False realism in costing policies

In all the fuss about Natalie Bennett’s unfortunate media interviews, for which she has penned this very strong and courageous apology, we have seen this idea talking hold that governments can cost policies down to the last penny. The Green Party always puts forward broadly costed proposals, but the direction of travel is equally important and needs more attention.

I worry that journalists have bought into a “false realism”, thinking that – as the philosopher Roberto Unger said in a recent lecture in London, “a proposal is realistic to the extent that it approaches what already exists.” (Thanks to Zoe Williams for that quote!)

So any policy that is outside the mainstream must be suspect, and is then judged credible based on a very narrow analysis of the figures, ignoring all of the problems in the rest of this article.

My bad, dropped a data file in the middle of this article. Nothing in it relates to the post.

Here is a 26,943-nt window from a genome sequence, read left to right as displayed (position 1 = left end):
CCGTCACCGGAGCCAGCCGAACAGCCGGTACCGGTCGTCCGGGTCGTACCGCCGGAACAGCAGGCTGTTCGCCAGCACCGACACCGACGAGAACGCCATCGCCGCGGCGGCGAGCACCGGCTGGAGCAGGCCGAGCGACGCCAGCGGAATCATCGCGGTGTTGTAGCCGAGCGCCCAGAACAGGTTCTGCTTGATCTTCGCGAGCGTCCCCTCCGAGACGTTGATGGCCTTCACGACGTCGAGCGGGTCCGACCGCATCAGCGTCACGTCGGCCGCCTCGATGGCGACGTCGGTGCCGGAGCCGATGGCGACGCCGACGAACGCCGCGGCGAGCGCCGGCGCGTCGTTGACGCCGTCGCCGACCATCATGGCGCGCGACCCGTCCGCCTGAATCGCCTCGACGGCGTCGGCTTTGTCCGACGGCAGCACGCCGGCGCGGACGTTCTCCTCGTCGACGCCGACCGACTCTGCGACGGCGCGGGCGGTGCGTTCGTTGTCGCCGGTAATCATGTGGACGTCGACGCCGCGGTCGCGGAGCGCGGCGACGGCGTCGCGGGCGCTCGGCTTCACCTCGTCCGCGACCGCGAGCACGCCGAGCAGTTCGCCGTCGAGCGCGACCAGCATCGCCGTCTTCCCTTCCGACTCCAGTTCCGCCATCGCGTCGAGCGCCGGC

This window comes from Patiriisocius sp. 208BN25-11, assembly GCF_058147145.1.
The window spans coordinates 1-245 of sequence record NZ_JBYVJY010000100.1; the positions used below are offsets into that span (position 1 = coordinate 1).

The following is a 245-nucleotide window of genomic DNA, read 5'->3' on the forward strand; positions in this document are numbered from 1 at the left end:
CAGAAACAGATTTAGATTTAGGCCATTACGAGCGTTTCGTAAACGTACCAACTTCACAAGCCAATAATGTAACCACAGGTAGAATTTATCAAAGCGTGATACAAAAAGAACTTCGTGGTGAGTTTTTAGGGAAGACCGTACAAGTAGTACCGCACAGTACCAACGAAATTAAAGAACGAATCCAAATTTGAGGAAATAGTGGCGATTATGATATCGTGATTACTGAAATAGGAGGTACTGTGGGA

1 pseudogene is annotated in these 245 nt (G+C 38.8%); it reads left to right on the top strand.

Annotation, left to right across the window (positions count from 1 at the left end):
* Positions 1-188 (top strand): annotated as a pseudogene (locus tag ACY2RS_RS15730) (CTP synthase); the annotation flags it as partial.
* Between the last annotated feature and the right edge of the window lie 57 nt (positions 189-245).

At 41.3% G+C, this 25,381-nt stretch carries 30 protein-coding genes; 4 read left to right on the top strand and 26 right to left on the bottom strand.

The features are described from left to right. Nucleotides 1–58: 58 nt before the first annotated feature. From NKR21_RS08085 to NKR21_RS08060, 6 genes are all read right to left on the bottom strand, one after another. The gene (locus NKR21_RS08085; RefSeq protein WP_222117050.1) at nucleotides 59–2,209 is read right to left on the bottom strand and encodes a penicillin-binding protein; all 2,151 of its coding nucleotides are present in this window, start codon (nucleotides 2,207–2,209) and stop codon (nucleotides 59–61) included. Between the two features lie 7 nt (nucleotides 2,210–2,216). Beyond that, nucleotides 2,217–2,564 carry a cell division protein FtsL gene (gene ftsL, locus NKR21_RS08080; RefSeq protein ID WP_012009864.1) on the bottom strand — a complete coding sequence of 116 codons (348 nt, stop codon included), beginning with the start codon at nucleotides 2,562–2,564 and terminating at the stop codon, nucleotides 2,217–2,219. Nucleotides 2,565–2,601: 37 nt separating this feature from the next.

Of course it’s important that we can show, broadly speaking, how we pay for things. We can’t, and don’t, just will half a million council homes or huge fare cuts into existence. But public finances are so uncertain that it’s rarely possible to accurately predict exactly how things will pan out. What’s much more important is that, with a broadly costed proposal, the Green Party can show the very radical changes we think this country needs.

Let me give a few examples.

Budgeting in London

I’ve led on the budget process at the London Assembly for the past five years.